As part of our conservation role, Puget Sound Bird Observatory is helping to provide safe alternatives to natural cavities by installing owl nest boxes specifically sized for Western Screech-owls and Northern Saw-whet owls.
Western Screech-owl, Megascops kennicottii, and Northern Saw-whet owl, Aegolius acadicus, were once fairly common in the Pacific Northwest, but birders have noted – and available survey counts confirm – that populations of both species are in decline. Speculation on the reasons for decline center on three likely causes: predation by larger owls, competition for cavities with other cavity nesting birds, and habitat loss.
According to Newton, “The breeding densities of many bird-species which nest in tree cavities are in some areas limited by shortage of sites. This is evident from circumstantial evidence in which the numbers of breeding pairs in different areas correlate with the numbers of local nest sites, or where changes in the numbers of nest sites resulting from natural processes or human action are followed by changes in the numbers of pairs. When nest boxes were provided, they were often occupied in the same year, leading to an immediate rise in breeding density. This implied that surplus birds were available in the vicinity and able to take them up.” (Newton, 1994 Biological Conservation, Volume 70, Issue 3, Pages 265-276, The role of nest sites in limiting the numbers of hole-nesting birds: A review).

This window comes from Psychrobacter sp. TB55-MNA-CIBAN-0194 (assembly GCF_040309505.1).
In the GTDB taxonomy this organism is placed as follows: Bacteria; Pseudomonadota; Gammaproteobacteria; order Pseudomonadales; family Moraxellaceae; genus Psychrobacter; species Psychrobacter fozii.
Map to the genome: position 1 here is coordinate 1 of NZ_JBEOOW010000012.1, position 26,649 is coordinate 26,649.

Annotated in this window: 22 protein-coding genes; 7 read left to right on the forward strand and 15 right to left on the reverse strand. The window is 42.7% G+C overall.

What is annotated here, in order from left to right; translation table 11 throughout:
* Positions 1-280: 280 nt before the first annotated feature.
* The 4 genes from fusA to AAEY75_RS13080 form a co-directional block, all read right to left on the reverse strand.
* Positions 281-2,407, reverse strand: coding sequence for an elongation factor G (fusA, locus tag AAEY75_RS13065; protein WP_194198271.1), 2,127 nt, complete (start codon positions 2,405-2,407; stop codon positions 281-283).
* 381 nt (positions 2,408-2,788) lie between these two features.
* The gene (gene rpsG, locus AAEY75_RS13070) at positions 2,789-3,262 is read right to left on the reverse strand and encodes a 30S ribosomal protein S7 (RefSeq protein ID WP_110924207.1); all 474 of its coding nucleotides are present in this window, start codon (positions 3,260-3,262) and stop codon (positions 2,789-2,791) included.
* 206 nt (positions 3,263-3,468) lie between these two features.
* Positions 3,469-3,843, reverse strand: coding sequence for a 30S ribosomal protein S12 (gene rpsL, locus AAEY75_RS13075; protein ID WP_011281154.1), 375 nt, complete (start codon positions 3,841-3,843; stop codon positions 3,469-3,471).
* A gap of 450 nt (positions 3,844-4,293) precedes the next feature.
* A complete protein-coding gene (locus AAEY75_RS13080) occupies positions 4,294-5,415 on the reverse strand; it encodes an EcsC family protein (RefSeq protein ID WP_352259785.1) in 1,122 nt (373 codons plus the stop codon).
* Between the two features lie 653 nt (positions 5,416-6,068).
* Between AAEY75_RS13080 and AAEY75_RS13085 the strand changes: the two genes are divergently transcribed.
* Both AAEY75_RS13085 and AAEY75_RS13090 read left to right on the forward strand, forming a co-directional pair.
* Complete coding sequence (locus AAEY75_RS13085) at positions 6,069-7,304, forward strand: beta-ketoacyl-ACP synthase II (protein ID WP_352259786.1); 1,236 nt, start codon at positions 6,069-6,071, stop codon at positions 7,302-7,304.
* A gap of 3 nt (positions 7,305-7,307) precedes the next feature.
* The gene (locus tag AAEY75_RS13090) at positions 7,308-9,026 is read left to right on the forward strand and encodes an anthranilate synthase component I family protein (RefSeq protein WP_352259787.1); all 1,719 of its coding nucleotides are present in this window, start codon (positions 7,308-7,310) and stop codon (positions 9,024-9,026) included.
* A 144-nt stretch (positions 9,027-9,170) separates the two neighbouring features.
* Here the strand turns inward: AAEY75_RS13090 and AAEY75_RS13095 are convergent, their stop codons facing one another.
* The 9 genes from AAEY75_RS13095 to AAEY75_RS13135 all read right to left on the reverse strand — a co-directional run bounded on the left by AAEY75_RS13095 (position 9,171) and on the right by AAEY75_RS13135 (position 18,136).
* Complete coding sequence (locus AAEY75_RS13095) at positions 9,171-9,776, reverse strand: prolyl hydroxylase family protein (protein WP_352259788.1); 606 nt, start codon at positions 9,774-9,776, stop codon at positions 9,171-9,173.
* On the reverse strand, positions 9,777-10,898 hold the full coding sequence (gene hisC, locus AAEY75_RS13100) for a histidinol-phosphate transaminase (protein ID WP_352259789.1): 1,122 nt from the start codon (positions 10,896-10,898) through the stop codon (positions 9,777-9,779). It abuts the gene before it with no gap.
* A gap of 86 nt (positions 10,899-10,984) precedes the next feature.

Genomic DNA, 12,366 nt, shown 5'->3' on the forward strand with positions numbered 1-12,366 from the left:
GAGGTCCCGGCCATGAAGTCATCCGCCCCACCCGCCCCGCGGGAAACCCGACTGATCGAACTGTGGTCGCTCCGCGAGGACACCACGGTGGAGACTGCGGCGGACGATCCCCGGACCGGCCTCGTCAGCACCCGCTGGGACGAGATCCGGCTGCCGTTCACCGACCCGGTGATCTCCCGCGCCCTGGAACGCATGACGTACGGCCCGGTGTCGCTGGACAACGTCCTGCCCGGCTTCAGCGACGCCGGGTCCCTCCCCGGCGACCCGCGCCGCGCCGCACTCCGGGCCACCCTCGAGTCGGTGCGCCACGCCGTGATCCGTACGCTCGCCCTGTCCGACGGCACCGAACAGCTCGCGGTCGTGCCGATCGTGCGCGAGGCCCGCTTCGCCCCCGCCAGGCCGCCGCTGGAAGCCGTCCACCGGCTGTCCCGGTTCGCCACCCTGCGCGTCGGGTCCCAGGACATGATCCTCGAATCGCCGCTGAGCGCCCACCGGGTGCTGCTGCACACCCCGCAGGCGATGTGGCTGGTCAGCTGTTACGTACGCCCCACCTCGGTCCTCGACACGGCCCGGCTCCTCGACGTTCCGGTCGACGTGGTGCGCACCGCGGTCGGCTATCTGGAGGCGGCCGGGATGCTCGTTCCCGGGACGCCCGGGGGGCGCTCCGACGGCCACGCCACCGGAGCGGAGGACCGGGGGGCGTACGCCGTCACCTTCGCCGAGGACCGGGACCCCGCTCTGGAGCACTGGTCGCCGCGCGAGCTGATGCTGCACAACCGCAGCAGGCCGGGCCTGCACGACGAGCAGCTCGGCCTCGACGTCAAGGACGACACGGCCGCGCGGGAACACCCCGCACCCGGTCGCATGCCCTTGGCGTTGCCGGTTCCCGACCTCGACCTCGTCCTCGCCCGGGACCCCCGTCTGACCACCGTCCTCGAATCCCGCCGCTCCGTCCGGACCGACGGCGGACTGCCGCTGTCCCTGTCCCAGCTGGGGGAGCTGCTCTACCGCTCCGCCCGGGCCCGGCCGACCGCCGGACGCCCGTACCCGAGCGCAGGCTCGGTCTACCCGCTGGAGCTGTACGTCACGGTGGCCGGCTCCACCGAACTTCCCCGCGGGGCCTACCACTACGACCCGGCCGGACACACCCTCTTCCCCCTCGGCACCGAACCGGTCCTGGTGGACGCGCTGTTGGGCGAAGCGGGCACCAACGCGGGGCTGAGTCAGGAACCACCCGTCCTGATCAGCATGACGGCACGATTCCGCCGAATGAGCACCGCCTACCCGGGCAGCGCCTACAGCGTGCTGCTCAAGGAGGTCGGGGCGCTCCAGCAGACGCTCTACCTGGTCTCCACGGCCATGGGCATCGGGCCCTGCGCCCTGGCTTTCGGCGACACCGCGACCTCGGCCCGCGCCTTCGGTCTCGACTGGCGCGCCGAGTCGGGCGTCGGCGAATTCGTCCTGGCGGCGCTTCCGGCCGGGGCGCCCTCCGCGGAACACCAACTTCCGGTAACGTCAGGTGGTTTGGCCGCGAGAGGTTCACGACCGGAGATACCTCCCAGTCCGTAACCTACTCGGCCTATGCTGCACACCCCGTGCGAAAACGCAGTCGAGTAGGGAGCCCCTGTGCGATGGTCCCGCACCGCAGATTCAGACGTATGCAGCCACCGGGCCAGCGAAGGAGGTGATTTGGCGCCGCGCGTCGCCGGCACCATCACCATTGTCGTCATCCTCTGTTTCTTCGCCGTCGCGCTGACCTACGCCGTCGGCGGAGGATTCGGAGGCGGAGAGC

About the Small Owl Nest Box Project
The goal of this project is to provide safe alternatives to tree cavities by installing nest boxes specifically sized for Western Screech Owls and Northern Saw Whet Owls. The City of Shoreline provided seed money to buy materials for the project and help with nest box installation.
A pilot project kicked off in January 14, 2014. Nest box sites were selected in several City of Shoreline local parks, where mixed forest and riparian or pond areas provide the perfect habitat for these owls. Over the next few years, PSBO will be monitoring nest box activity and looking to expand the program with additional project support from area partners and agencies.
No volunteer help is needed at this time, but if the pilot project is successful, we’ll be looking for help with box building and monitoring during the next field season. PSBO will be giving informational talks about the project, so stay tuned for dates! For more information, send us an email at firstname.lastname@example.org .